The Xbox Wireless Controller is the main game controller for the Xbox One and Xbox Series X/S home video game consoles, as well as other operating systems such as macOS, Linux, iOS, and Android. The controller has the same overall configuration as the Xbox 360 controller, but it has a different shape, revamped analog sticks, shoulder buttons, and triggers, as well as new rumble motors inside the triggers to provide directional haptic feedback.
It has gone through three updates, including many designs and interface improvements. The Elite Wireless Controller, a premium edition targeted toward professional gamers with interchangeable parts and programmability features, is also available from Microsoft. As a result, each of the above variants has been available in a variety of color schemes, some of which have exclusive designs tied to particular games. The controller was revised for the Xbox Series X and Series S, with improvements to its form and ergonomics.
Microsoftspent over $100 million developing the Xbox One controller design; interior designers created prototypes of different modifications and improvements to the layout over the Xbox 360 controller, as well as features such as embedded screens and speakers (which were rejected in order to have an impact on battery life, and compatibility to the display settings and sound system).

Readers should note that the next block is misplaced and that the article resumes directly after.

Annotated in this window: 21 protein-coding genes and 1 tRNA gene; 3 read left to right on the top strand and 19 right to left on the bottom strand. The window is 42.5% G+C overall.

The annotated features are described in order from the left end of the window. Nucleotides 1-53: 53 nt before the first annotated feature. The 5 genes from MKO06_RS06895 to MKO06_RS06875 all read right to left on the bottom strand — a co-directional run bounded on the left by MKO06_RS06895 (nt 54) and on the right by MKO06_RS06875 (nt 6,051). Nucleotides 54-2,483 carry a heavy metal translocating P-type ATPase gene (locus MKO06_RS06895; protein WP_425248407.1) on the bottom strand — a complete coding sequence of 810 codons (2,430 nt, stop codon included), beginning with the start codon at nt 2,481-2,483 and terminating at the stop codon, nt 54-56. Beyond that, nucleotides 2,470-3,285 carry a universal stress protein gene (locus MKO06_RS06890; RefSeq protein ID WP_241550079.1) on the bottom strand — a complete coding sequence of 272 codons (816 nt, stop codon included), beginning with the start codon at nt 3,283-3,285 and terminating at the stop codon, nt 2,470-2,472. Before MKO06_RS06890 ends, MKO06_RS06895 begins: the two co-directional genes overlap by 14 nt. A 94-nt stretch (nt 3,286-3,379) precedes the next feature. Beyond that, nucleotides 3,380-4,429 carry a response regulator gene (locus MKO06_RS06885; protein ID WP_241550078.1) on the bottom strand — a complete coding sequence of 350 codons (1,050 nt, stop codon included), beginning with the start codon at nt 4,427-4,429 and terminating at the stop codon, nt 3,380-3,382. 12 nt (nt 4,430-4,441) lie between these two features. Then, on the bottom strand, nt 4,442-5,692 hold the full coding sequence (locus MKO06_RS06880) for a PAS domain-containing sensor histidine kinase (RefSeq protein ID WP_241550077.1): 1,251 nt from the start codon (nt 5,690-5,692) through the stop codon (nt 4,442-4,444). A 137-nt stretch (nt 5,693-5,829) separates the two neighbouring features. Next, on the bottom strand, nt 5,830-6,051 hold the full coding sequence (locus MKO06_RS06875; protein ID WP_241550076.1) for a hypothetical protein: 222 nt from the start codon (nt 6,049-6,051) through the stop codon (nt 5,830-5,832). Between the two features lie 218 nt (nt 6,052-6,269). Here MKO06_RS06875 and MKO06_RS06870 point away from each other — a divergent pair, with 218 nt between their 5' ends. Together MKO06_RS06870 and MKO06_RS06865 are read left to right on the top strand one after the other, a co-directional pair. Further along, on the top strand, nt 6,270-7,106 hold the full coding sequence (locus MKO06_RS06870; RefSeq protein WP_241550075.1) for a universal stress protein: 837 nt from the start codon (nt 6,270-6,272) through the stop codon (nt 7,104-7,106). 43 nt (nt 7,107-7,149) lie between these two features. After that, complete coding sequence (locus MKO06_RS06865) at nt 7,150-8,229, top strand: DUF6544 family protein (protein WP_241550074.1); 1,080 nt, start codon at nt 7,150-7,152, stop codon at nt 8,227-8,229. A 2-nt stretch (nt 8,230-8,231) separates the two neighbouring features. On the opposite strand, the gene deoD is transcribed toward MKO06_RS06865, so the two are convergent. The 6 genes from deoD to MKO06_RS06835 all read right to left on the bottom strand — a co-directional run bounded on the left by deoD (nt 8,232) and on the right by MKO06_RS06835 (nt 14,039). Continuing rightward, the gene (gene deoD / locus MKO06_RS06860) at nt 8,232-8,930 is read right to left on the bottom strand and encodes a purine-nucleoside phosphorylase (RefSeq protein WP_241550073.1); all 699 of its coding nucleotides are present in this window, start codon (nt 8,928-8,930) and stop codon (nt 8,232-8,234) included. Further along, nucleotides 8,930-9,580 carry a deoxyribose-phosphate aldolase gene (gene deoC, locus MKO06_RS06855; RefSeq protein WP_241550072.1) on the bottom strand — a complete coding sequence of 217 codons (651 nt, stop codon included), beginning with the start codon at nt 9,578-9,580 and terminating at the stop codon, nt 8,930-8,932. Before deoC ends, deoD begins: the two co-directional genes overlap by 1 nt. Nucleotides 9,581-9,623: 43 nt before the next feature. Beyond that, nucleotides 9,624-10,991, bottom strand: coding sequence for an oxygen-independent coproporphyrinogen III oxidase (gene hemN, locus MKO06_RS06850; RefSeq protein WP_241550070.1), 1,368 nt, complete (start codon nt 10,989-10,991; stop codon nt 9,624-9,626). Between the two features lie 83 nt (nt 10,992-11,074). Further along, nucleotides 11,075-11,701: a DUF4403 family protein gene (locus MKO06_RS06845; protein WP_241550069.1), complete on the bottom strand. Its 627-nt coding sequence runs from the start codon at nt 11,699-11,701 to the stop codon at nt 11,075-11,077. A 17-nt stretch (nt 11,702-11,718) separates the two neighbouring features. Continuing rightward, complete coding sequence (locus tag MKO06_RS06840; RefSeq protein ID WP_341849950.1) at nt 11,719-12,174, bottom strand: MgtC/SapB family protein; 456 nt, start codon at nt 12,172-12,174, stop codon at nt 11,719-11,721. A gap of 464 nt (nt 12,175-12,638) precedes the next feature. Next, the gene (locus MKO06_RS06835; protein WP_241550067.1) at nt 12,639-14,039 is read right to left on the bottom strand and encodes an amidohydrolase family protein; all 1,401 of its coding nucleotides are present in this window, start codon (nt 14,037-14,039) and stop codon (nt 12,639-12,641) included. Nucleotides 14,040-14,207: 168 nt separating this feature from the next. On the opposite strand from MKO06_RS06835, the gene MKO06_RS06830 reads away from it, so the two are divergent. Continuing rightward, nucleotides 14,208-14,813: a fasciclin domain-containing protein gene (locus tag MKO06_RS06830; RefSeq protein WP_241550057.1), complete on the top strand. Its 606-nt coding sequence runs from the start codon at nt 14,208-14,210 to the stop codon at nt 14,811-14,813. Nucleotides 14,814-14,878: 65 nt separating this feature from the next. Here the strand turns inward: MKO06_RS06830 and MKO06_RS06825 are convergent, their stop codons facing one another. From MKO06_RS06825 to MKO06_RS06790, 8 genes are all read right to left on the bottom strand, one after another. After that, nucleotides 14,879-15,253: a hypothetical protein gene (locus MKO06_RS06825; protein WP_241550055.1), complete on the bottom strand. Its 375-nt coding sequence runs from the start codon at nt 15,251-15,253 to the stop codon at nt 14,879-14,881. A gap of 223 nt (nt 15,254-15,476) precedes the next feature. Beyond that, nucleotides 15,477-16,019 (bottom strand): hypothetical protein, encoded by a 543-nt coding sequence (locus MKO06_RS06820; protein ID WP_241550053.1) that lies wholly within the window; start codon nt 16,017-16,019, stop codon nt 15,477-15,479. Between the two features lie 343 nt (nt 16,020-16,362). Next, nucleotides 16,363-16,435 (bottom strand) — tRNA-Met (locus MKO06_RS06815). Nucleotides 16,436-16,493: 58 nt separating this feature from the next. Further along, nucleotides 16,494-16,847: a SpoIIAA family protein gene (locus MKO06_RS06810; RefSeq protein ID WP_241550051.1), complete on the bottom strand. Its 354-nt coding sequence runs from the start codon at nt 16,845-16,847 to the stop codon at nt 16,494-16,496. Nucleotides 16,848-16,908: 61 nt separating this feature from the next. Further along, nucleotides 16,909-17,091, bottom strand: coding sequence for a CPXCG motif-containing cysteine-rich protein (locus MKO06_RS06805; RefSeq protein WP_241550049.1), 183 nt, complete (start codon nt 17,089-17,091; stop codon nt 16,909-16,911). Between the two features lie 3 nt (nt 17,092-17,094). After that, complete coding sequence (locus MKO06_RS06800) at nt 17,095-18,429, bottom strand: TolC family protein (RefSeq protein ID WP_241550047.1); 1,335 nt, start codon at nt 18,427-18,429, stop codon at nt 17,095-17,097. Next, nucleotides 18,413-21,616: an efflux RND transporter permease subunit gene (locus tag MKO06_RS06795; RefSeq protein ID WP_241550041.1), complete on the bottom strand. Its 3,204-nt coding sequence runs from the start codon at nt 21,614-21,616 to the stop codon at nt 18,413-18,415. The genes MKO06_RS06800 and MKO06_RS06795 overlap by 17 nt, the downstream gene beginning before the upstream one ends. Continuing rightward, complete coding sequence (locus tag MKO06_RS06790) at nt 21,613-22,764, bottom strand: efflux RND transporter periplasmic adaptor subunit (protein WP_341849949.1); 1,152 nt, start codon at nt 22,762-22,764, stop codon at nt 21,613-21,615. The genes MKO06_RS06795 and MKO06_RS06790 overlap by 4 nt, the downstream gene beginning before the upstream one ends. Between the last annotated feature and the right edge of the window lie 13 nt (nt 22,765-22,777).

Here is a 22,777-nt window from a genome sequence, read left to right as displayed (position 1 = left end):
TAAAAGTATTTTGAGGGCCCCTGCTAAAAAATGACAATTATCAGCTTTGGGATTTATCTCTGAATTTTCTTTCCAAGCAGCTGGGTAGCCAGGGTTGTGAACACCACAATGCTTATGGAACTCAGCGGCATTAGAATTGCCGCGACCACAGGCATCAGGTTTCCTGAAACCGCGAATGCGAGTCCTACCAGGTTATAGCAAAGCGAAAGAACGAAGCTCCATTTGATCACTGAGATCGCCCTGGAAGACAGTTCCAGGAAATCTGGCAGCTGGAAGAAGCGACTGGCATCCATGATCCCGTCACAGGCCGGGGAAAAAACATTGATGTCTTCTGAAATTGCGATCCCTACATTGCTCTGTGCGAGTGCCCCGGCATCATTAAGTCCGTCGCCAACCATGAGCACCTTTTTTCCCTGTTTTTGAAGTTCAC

The overall layout of the Xbox One controller is similar to that of the Xbox 360 controller, but with improvements such as redesigned grips, a cleaner construction, and the elimination of the protruding battery compartment. The controller also has light emitters that allow it to be monitored and coupled with the Kinect sensor, as well as to detect when it is not being kept and go into a low-power mode automatically. The controller has a micro USB port that allows it to be used wired with the console or on computers running Windows 7 or later, as long as drivers and firmware updates are installed. The controller communicates using a modern proprietary protocol with higher bandwidth than the wireless protocol currently in use.
Author: Olivia Smith is a Microsoft Office expert and a full time blogger with 5 years of experience in the technology industry. She has written technical blogs, white papers, and reviews for a variety of websites, including .